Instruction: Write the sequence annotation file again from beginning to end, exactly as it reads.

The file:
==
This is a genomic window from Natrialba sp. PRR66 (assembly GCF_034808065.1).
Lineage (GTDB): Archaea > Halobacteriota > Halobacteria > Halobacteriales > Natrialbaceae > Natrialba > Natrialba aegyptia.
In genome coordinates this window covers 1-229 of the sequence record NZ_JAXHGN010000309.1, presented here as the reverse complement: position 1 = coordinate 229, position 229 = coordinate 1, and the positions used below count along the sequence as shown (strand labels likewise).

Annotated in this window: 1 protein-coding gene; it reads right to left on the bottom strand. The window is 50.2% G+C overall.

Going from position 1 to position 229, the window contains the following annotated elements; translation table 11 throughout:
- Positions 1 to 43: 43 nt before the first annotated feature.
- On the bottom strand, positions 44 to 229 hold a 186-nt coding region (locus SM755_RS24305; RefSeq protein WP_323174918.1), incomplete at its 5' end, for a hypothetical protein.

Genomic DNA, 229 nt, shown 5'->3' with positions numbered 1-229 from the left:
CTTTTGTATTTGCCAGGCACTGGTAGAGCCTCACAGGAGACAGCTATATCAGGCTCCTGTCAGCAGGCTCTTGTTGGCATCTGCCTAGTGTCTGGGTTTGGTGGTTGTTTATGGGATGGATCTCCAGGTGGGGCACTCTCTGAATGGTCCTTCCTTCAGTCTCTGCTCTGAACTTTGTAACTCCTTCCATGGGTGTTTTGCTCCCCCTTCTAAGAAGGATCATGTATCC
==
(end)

This is a genomic window from Natrialba sp. PRR66 (assembly GCF_034808065.1).
Lineage (GTDB): Archaea > Halobacteriota > Halobacteria > Halobacteriales > Natrialbaceae > Natrialba > Natrialba aegyptia.
In genome coordinates this window covers 1-229 of the sequence record NZ_JAXHGN010000309.1, presented here as the reverse complement: position 1 = coordinate 229, position 229 = coordinate 1, and the positions used below count along the sequence as shown (strand labels likewise).

Annotated in this window: 1 protein-coding gene; it reads right to left on the bottom strand. The window is 50.2% G+C overall.

Going from position 1 to position 229, the window contains the following annotated elements; translation table 11 throughout:
- Positions 1 to 43: 43 nt before the first annotated feature.
- On the bottom strand, positions 44 to 229 hold a 186-nt coding region (locus SM755_RS24305; RefSeq protein WP_323174918.1), incomplete at its 5' end, for a hypothetical protein.

Genomic DNA, 229 nt, shown 5'->3' with positions numbered 1-229 from the left:
CTTTTGTATTTGCCAGGCACTGGTAGAGCCTCACAGGAGACAGCTATATCAGGCTCCTGTCAGCAGGCTCTTGTTGGCATCTGCCTAGTGTCTGGGTTTGGTGGTTGTTTATGGGATGGATCTCCAGGTGGGGCACTCTCTGAATGGTCCTTCCTTCAGTCTCTGCTCTGAACTTTGTAACTCCTTCCATGGGTGTTTTGCTCCCCCTTCTAAGAAGGATCATGTATCC